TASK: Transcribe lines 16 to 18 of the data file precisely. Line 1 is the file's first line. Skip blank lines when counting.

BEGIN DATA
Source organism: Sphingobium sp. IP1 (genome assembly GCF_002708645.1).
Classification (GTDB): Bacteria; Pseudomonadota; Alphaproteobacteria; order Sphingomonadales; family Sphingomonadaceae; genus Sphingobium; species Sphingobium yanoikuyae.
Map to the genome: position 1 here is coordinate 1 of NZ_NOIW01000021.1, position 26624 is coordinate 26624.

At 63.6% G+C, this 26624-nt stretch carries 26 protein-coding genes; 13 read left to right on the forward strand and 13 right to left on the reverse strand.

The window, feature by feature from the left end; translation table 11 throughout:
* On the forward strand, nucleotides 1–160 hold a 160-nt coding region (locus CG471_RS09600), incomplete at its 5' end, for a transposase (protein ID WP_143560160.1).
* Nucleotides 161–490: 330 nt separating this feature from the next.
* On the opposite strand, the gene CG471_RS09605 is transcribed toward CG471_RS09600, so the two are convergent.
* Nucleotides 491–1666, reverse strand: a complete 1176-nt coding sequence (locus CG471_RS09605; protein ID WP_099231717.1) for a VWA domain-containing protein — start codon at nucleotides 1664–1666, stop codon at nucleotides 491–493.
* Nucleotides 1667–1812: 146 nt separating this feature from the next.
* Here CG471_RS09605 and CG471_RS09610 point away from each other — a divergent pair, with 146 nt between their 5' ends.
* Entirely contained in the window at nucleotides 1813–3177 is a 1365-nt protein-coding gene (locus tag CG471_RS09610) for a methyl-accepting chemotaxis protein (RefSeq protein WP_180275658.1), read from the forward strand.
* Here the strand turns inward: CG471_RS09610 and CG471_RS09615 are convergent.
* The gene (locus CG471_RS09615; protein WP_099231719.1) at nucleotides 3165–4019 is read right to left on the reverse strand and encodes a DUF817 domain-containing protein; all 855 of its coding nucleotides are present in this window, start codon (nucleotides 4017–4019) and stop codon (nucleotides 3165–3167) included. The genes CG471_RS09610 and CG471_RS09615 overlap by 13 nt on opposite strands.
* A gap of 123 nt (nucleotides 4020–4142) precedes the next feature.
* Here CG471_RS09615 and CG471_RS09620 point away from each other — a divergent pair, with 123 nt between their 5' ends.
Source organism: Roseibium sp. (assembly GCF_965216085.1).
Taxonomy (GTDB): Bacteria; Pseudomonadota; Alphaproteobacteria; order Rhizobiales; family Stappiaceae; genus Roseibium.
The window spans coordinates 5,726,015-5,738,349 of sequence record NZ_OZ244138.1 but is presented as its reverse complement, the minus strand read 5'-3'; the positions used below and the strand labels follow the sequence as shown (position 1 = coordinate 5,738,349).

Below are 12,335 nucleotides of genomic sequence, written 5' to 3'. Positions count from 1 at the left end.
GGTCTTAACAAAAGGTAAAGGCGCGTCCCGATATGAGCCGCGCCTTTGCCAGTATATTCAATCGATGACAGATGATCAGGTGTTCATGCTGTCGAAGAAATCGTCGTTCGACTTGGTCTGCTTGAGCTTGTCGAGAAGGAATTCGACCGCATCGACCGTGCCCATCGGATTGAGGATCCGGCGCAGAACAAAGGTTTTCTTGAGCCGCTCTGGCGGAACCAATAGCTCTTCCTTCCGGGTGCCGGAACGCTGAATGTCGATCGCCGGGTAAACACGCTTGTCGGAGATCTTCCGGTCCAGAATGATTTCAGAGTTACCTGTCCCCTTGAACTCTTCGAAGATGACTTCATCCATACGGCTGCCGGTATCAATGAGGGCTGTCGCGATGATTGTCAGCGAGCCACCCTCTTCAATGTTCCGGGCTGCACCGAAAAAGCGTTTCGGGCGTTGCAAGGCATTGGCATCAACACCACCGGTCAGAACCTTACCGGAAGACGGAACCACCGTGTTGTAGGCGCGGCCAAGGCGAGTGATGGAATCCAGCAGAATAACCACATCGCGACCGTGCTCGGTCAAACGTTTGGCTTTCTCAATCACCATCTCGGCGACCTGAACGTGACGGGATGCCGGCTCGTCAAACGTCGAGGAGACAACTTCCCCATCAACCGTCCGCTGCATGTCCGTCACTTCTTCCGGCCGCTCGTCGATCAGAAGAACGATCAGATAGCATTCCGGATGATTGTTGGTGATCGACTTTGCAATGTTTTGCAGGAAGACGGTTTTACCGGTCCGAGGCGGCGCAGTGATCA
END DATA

* Here CG471_RS09615 and CG471_RS09620 point away from each other — a divergent pair, with 123 nt between their 5' ends.
Source organism: Roseibium sp. (assembly GCF_965216085.1).
Taxonomy (GTDB): Bacteria; Pseudomonadota; Alphaproteobacteria; order Rhizobiales; family Stappiaceae; genus Roseibium.